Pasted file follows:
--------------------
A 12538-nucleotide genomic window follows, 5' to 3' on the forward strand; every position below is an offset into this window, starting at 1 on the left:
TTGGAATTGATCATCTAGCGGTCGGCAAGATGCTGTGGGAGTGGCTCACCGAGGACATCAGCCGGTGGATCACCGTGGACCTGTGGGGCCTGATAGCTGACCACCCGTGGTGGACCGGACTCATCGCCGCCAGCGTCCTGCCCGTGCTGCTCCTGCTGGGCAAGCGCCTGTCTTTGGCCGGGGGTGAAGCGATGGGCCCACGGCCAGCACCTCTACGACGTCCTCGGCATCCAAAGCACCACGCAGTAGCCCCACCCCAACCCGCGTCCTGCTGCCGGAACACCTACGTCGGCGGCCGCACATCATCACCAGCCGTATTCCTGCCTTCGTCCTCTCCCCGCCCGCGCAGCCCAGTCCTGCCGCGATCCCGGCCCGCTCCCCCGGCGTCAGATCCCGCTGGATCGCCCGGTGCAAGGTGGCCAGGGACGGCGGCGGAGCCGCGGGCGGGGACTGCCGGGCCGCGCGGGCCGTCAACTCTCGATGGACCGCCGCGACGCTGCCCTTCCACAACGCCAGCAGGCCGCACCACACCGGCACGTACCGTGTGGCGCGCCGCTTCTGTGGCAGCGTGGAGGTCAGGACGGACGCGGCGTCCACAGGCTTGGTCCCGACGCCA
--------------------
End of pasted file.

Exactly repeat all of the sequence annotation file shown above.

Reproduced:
A 12538-nucleotide genomic window follows, 5' to 3' on the forward strand; every position below is an offset into this window, starting at 1 on the left:
TTGGAATTGATCATCTAGCGGTCGGCAAGATGCTGTGGGAGTGGCTCACCGAGGACATCAGCCGGTGGATCACCGTGGACCTGTGGGGCCTGATAGCTGACCACCCGTGGTGGACCGGACTCATCGCCGCCAGCGTCCTGCCCGTGCTGCTCCTGCTGGGCAAGCGCCTGTCTTTGGCCGGGGGTGAAGCGATGGGCCCACGGCCAGCACCTCTACGACGTCCTCGGCATCCAAAGCACCACGCAGTAGCCCCACCCCAACCCGCGTCCTGCTGCCGGAACACCTACGTCGGCGGCCGCACATCATCACCAGCCGTATTCCTGCCTTCGTCCTCTCCCCGCCCGCGCAGCCCAGTCCTGCCGCGATCCCGGCCCGCTCCCCCGGCGTCAGATCCCGCTGGATCGCCCGGTGCAAGGTGGCCAGGGACGGCGGCGGAGCCGCGGGCGGGGACTGCCGGGCCGCGCGGGCCGTCAACTCTCGATGGACCGCCGCGACGCTGCCCTTCCACAACGCCAGCAGGCCGCACCACACCGGCACGTACCGTGTGGCGCGCCGCTTCTGTGGCAGCGTGGAGGTCAGGACGGACGCGGCGTCCACAGGCTTGGTCCCGACGCCA